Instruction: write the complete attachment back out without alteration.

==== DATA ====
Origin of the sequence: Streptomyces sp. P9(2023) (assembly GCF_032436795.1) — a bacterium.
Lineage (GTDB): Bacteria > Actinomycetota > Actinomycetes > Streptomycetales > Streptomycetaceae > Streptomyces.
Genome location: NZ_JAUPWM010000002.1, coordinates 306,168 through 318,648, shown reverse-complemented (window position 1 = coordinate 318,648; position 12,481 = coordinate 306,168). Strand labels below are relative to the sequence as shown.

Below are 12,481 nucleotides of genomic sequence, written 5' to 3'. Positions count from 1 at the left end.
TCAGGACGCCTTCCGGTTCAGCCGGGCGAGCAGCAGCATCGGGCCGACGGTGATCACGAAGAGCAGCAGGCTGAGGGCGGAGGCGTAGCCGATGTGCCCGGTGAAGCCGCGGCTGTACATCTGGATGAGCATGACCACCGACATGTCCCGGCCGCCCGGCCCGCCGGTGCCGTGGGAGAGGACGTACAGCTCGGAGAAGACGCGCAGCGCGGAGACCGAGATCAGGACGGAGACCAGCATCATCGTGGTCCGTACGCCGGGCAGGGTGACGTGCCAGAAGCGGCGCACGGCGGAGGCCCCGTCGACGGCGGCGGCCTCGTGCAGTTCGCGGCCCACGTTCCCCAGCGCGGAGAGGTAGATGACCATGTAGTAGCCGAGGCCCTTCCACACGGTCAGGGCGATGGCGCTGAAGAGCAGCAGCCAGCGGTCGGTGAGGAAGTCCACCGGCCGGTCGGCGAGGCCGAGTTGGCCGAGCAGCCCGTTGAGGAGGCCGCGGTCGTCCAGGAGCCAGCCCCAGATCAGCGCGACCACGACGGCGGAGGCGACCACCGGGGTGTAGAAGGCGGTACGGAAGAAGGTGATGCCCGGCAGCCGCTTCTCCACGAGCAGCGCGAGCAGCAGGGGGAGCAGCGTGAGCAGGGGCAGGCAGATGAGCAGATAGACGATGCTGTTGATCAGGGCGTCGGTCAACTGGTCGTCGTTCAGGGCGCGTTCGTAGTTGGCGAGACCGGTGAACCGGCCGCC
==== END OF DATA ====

Origin of the sequence: Streptomyces sp. P9(2023) (assembly GCF_032436795.1) — a bacterium.
Lineage (GTDB): Bacteria > Actinomycetota > Actinomycetes > Streptomycetales > Streptomycetaceae > Streptomyces.
Genome location: NZ_JAUPWM010000002.1, coordinates 306,168 through 318,648, shown reverse-complemented (window position 1 = coordinate 318,648; position 12,481 = coordinate 306,168). Strand labels below are relative to the sequence as shown.

Below are 12,481 nucleotides of genomic sequence, written 5' to 3'. Positions count from 1 at the left end.
TCAGGACGCCTTCCGGTTCAGCCGGGCGAGCAGCAGCATCGGGCCGACGGTGATCACGAAGAGCAGCAGGCTGAGGGCGGAGGCGTAGCCGATGTGCCCGGTGAAGCCGCGGCTGTACATCTGGATGAGCATGACCACCGACATGTCCCGGCCGCCCGGCCCGCCGGTGCCGTGGGAGAGGACGTACAGCTCGGAGAAGACGCGCAGCGCGGAGACCGAGATCAGGACGGAGACCAGCATCATCGTGGTCCGTACGCCGGGCAGGGTGACGTGCCAGAAGCGGCGCACGGCGGAGGCCCCGTCGACGGCGGCGGCCTCGTGCAGTTCGCGGCCCACGTTCCCCAGCGCGGAGAGGTAGATGACCATGTAGTAGCCGAGGCCCTTCCACACGGTCAGGGCGATGGCGCTGAAGAGCAGCAGCCAGCGGTCGGTGAGGAAGTCCACCGGCCGGTCGGCGAGGCCGAGTTGGCCGAGCAGCCCGTTGAGGAGGCCGCGGTCGTCCAGGAGCCAGCCCCAGATCAGCGCGACCACGACGGCGGAGGCGACCACCGGGGTGTAGAAGGCGGTACGGAAGAAGGTGATGCCCGGCAGCCGCTTCTCCACGAGCAGCGCGAGCAGCAGGGGGAGCAGCGTGAGCAGGGGCAGGCAGATGAGCAGATAGACGATGCTGTTGATCAGGGCGTCGGTCAACTGGTCGTCGTTCAGGGCGCGTTCGTAGTTGGCGAGACCGGTGAACCGGCCGCC